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Fintech fights abandonment with easy access
Fintech startups are taking a page from online retailers to keep users from leaving the site before they have completed their transactions.
"Abandonment" is the bane of the industry. Potential users often leave apps before they complete the signup process or before they hit the "buy" button for all kinds of reasons. Today's startup entrepreneurs are working to improve the user experience by focusing on simplicity. The big hit of 2015 -- trading app Robin Hood -- has won big kudos for its streamlined look.
Users want financial products that look and feel similar to the apps they're using on a daily basis, from Gmail to Facebook to Amazon, says Nikita Filippov, managing partner at Octoberry and developer of banking app Sense. Right now, "when you go down to the mobile bank [app], it looks like the 90's."
At recent Finovate conferences, presenters hawked apps and ideas that focused on "frictionless" experiences. Here's what some of the hot startups are doing:
Hedgeable (Best in Show, Fall 2015)
"People don't like complicated," says Mike Kane, CEO and Master Sensei at Hedgeable. Hedgeable, private banking for millennials and Gen-X, displays the dozens of menu options a traditional private bank would, but with bright colors, symbols like a gas gauge for setting risk tolerance, word clouds, and bold, easy to click boxes. "People like visualizations," says Kane. The Hedgeable platform is social, a la Venmo. It also takes the online social offline, inviting users who invest on the platform to parties and events.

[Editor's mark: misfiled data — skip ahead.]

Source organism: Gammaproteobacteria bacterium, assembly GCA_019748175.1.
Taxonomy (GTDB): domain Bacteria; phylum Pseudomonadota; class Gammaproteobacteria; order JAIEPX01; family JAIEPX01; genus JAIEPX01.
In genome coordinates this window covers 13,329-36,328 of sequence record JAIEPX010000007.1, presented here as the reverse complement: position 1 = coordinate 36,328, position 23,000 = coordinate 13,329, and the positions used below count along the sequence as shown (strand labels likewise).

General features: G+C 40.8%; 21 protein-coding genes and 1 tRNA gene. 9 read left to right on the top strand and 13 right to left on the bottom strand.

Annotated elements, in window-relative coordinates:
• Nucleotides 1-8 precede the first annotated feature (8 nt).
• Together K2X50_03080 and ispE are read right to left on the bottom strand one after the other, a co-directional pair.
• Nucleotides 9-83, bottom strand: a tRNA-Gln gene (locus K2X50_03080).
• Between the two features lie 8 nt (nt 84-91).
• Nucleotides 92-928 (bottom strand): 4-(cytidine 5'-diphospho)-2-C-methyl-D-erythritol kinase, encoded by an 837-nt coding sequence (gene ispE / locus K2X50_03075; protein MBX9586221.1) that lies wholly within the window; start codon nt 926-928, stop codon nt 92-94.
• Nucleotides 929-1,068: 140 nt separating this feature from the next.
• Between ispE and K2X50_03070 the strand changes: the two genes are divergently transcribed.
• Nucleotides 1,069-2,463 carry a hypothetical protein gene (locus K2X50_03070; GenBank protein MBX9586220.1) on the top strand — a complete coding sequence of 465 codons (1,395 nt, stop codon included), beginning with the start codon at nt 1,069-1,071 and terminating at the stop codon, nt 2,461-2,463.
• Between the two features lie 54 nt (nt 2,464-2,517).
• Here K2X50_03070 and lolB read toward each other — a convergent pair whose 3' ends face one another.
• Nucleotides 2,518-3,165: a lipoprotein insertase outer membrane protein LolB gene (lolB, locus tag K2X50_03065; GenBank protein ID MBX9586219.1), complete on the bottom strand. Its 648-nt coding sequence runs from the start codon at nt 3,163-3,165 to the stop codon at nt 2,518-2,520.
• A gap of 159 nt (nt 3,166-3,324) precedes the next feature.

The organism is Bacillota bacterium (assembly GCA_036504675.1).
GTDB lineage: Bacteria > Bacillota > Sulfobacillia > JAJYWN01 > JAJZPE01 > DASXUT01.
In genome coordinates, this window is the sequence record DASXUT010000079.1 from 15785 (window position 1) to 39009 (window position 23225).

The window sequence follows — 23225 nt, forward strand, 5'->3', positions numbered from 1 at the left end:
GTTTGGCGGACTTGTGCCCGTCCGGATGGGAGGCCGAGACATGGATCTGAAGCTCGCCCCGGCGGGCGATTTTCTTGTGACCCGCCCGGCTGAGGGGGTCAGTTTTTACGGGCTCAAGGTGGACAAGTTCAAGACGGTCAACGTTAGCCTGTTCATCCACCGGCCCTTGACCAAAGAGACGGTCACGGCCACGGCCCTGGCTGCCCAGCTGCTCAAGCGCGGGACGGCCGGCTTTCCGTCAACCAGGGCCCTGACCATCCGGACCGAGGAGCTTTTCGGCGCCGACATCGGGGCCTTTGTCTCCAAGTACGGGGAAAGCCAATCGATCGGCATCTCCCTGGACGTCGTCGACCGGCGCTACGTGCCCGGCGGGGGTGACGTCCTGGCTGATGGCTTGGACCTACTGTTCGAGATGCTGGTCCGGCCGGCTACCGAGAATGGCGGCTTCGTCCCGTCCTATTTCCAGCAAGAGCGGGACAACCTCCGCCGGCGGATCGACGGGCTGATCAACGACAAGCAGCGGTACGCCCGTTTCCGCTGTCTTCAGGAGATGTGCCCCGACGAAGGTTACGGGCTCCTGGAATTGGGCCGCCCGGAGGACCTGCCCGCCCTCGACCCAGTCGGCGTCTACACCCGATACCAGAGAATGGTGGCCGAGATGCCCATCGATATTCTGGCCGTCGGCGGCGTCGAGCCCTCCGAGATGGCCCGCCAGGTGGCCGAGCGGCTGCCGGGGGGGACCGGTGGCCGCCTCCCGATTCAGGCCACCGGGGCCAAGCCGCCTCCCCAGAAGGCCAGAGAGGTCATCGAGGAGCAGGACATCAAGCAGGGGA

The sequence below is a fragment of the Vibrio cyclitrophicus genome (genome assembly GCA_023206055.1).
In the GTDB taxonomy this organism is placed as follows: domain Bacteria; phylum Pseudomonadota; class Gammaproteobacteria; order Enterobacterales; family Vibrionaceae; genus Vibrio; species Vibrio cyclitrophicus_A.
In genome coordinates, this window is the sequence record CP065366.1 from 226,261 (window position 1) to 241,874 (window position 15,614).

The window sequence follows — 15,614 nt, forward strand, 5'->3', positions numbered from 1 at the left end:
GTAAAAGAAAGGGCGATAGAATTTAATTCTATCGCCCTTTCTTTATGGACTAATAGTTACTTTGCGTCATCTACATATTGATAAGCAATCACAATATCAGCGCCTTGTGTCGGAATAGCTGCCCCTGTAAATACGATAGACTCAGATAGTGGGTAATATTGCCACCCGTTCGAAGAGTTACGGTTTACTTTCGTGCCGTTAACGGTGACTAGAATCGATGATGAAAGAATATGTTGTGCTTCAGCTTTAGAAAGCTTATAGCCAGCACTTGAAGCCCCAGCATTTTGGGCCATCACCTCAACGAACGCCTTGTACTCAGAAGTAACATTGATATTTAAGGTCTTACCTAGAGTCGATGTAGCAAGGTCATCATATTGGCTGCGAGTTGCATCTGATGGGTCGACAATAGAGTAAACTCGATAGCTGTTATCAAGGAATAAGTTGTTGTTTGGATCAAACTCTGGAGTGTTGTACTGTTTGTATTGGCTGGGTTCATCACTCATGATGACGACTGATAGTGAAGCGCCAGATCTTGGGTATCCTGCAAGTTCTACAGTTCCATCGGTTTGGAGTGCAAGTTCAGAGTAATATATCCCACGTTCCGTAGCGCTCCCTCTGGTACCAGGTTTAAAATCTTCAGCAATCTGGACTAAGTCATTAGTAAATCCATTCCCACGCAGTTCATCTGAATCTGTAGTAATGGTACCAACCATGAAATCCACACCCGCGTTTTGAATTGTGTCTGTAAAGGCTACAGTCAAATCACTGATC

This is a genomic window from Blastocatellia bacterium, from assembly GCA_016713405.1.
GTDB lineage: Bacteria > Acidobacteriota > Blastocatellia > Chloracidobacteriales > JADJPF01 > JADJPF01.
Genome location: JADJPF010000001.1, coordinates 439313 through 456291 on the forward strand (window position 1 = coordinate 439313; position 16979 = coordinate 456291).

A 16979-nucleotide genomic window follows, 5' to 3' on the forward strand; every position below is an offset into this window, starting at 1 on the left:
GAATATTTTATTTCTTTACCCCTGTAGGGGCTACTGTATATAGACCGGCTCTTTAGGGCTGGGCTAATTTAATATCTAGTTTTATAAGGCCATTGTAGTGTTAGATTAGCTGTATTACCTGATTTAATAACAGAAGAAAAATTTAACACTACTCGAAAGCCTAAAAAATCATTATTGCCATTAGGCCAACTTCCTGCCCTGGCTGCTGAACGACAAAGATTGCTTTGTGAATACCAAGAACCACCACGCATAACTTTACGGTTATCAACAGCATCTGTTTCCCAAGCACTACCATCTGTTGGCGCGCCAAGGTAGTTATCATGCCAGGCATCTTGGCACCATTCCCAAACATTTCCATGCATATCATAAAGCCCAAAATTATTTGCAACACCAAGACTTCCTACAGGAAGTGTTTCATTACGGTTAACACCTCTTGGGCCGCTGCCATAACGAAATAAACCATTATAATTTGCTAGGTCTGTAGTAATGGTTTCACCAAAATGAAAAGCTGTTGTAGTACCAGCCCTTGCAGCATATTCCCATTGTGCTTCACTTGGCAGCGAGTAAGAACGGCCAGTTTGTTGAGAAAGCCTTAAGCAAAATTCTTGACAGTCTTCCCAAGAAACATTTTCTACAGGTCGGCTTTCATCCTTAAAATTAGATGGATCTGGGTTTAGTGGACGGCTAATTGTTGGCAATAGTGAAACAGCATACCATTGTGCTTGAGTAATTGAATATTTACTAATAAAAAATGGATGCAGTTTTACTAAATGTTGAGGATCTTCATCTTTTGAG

Avoka (Best in Show, Spring 2015)
"We create a very simple environment," says Don Bergal, Chief Marketing Officer at Avoka, which boasts one of the fastest mobile credit card signup processes -- a mere 90 seconds. Bergal says the company tries to figure out what will send users away prematurely. It's not totally intuitive. Sometimes it's just one question too many. Other times it's asking for a photo too early in the process. Retail sellers are the best at managing abandonment, says Bergal. (But even retailers struggle: one study suggests the abandonment rate averages about 67%.) Financial service are also struggling to make the sign-on process fluid between units and services. "We try to create a user interface that doesn't look like the classic mobile bank," he says.
"You have to take fintech and apply to the average, everyday person," says Max Haynes, CEO of mobile app PaySwag. For PaySwag that means reaching the under-banked. Haynes was "stunned" to find that nearly half of under-banked people don't have an email address they check on a regular basis. But they do have a smart phone they use daily. "It's a simple revelation," he says, explaining that these mobile users also expect 24-7 coverage for everything from messaging to banking.
Blooom (Best in Show, Fall 2014)
The 2014 hit in New York still